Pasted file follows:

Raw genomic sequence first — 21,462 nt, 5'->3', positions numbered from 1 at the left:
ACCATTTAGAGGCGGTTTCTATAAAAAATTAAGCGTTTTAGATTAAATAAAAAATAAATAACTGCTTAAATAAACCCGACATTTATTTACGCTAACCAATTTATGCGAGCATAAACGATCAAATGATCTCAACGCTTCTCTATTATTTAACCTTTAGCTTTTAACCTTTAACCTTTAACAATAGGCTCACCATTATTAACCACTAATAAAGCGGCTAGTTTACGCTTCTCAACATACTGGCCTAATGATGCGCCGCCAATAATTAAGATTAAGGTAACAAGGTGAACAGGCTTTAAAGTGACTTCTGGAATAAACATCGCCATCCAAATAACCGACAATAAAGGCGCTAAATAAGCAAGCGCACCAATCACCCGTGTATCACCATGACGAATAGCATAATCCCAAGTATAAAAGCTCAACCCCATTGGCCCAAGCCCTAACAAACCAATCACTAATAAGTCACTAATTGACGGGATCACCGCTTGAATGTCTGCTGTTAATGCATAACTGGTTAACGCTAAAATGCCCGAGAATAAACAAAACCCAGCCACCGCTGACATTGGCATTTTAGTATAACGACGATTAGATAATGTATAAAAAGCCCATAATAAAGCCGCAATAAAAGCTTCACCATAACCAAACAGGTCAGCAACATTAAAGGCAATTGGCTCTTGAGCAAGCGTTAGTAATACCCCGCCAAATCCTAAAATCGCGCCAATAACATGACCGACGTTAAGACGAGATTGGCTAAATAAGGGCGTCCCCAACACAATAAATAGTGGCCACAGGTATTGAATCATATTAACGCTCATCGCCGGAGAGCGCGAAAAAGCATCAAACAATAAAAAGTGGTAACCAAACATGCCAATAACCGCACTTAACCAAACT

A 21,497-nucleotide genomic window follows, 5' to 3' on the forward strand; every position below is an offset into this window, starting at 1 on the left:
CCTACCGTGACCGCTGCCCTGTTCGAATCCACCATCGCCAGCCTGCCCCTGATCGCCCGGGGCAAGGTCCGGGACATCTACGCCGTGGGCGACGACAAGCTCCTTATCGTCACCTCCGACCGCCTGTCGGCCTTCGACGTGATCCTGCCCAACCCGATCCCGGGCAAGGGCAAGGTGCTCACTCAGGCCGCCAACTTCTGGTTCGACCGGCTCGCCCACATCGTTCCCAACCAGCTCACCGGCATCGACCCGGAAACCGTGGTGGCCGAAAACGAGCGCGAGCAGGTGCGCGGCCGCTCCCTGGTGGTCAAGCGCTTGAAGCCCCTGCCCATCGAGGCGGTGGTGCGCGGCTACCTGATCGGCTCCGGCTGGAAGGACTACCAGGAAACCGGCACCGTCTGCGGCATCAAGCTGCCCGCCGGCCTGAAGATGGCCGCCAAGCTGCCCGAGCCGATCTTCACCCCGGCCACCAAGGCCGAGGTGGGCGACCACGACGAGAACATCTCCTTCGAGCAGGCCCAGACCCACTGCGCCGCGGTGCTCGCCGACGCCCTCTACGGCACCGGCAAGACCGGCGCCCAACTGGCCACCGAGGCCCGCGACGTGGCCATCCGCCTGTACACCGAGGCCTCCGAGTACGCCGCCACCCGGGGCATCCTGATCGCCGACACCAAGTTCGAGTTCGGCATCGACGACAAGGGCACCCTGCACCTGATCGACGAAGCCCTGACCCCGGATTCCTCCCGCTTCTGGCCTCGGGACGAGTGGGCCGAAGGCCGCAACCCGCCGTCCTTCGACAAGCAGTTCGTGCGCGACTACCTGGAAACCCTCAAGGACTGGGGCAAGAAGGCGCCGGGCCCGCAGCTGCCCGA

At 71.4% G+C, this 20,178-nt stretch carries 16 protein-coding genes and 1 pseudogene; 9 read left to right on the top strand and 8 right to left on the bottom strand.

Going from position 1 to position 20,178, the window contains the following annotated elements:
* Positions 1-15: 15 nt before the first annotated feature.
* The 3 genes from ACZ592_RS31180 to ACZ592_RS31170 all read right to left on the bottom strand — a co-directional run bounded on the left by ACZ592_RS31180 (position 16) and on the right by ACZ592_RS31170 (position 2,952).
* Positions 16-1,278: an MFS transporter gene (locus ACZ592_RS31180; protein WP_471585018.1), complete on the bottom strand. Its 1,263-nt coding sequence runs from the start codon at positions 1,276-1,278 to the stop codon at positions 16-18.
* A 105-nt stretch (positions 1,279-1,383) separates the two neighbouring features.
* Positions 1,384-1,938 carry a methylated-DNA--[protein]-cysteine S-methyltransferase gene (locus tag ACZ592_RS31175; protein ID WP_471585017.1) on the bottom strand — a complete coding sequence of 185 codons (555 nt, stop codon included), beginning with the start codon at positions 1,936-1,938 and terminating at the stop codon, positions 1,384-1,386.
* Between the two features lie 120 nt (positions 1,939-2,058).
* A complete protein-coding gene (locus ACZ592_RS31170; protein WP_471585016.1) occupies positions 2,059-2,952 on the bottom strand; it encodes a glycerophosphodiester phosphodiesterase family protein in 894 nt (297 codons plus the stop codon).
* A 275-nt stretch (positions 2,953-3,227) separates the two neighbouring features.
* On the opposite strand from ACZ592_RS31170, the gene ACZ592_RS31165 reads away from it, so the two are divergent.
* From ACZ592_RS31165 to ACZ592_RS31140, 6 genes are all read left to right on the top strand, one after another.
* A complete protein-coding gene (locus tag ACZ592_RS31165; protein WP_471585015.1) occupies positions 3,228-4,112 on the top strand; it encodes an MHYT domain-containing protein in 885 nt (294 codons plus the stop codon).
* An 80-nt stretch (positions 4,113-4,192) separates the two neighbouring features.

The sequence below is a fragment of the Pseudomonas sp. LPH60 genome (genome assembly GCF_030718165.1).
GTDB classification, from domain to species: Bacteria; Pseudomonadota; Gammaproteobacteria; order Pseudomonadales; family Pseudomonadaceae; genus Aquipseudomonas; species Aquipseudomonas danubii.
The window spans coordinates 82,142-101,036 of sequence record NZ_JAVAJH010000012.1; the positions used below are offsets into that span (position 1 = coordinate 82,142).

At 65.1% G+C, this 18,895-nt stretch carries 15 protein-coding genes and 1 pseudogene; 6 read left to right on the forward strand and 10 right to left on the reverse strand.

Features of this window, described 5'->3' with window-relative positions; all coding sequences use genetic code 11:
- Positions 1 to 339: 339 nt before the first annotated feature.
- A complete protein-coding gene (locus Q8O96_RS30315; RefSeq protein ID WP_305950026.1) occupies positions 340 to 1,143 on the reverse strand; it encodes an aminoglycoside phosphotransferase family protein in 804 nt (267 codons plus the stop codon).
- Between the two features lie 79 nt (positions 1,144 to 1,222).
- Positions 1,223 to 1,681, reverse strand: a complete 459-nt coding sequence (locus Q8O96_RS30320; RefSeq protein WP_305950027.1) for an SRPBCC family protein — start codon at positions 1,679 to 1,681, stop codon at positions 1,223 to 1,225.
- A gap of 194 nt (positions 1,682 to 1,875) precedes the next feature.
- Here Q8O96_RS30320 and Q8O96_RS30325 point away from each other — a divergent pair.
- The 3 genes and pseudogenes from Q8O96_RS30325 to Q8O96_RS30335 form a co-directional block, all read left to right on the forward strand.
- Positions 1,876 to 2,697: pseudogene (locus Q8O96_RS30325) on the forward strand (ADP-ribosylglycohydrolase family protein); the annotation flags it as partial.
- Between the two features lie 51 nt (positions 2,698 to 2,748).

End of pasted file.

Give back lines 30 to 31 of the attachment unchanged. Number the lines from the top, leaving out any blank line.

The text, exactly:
- The 3 genes and pseudogenes from Q8O96_RS30325 to Q8O96_RS30335 form a co-directional block, all read left to right on the forward strand.
- Positions 1,876 to 2,697: pseudogene (locus Q8O96_RS30325) on the forward strand (ADP-ribosylglycohydrolase family protein); the annotation flags it as partial.